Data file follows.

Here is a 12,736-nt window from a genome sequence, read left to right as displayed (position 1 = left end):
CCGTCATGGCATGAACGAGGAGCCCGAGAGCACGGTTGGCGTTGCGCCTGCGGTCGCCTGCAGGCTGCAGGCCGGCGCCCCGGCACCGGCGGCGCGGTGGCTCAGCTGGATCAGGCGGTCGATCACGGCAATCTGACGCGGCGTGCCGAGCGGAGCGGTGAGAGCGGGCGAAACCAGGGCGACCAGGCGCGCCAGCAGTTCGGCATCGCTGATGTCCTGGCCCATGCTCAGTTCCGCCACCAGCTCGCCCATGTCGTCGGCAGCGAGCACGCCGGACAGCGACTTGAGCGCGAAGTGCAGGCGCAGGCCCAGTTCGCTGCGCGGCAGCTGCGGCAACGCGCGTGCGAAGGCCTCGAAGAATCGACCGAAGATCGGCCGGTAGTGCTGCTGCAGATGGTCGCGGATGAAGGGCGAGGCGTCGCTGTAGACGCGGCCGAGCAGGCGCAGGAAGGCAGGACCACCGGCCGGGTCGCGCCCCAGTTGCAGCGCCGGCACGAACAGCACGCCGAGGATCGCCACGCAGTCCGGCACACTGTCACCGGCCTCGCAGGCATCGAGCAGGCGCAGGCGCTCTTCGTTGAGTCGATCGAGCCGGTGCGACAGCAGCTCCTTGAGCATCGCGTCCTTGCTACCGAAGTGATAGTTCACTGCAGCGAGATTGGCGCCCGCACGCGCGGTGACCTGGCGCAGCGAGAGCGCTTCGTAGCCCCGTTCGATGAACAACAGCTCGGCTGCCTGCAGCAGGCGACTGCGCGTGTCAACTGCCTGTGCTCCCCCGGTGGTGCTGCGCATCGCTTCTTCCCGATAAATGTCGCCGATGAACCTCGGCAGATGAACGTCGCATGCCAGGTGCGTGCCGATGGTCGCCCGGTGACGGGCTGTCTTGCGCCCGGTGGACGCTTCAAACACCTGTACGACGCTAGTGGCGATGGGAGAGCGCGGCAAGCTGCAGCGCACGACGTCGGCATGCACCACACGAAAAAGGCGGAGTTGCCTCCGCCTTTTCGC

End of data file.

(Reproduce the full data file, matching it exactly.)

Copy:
Here is a 12,736-nt window from a genome sequence, read left to right as displayed (position 1 = left end):
CCGTCATGGCATGAACGAGGAGCCCGAGAGCACGGTTGGCGTTGCGCCTGCGGTCGCCTGCAGGCTGCAGGCCGGCGCCCCGGCACCGGCGGCGCGGTGGCTCAGCTGGATCAGGCGGTCGATCACGGCAATCTGACGCGGCGTGCCGAGCGGAGCGGTGAGAGCGGGCGAAACCAGGGCGACCAGGCGCGCCAGCAGTTCGGCATCGCTGATGTCCTGGCCCATGCTCAGTTCCGCCACCAGCTCGCCCATGTCGTCGGCAGCGAGCACGCCGGACAGCGACTTGAGCGCGAAGTGCAGGCGCAGGCCCAGTTCGCTGCGCGGCAGCTGCGGCAACGCGCGTGCGAAGGCCTCGAAGAATCGACCGAAGATCGGCCGGTAGTGCTGCTGCAGATGGTCGCGGATGAAGGGCGAGGCGTCGCTGTAGACGCGGCCGAGCAGGCGCAGGAAGGCAGGACCACCGGCCGGGTCGCGCCCCAGTTGCAGCGCCGGCACGAACAGCACGCCGAGGATCGCCACGCAGTCCGGCACACTGTCACCGGCCTCGCAGGCATCGAGCAGGCGCAGGCGCTCTTCGTTGAGTCGATCGAGCCGGTGCGACAGCAGCTCCTTGAGCATCGCGTCCTTGCTACCGAAGTGATAGTTCACTGCAGCGAGATTGGCGCCCGCACGCGCGGTGACCTGGCGCAGCGAGAGCGCTTCGTAGCCCCGTTCGATGAACAACAGCTCGGCTGCCTGCAGCAGGCGACTGCGCGTGTCAACTGCCTGTGCTCCCCCGGTGGTGCTGCGCATCGCTTCTTCCCGATAAATGTCGCCGATGAACCTCGGCAGATGAACGTCGCATGCCAGGTGCGTGCCGATGGTCGCCCGGTGACGGGCTGTCTTGCGCCCGGTGGACGCTTCAAACACCTGTACGACGCTAGTGGCGATGGGAGAGCGCGGCAAGCTGCAGCGCACGACGTCGGCATGCACCACACGAAAAAGGCGGAGTTGCCTCCGCCTTTTCGC